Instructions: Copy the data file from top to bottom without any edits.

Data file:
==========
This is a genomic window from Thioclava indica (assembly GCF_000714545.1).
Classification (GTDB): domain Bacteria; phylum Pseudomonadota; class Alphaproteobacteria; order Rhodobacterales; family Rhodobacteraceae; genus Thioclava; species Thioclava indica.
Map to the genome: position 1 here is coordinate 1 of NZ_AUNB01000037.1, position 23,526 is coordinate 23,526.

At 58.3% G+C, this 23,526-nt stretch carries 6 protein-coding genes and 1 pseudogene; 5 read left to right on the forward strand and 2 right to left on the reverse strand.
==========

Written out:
This is a genomic window from Thioclava indica (assembly GCF_000714545.1).
Classification (GTDB): domain Bacteria; phylum Pseudomonadota; class Alphaproteobacteria; order Rhodobacterales; family Rhodobacteraceae; genus Thioclava; species Thioclava indica.
Map to the genome: position 1 here is coordinate 1 of NZ_AUNB01000037.1, position 23,526 is coordinate 23,526.

At 58.3% G+C, this 23,526-nt stretch carries 6 protein-coding genes and 1 pseudogene; 5 read left to right on the forward strand and 2 right to left on the reverse strand.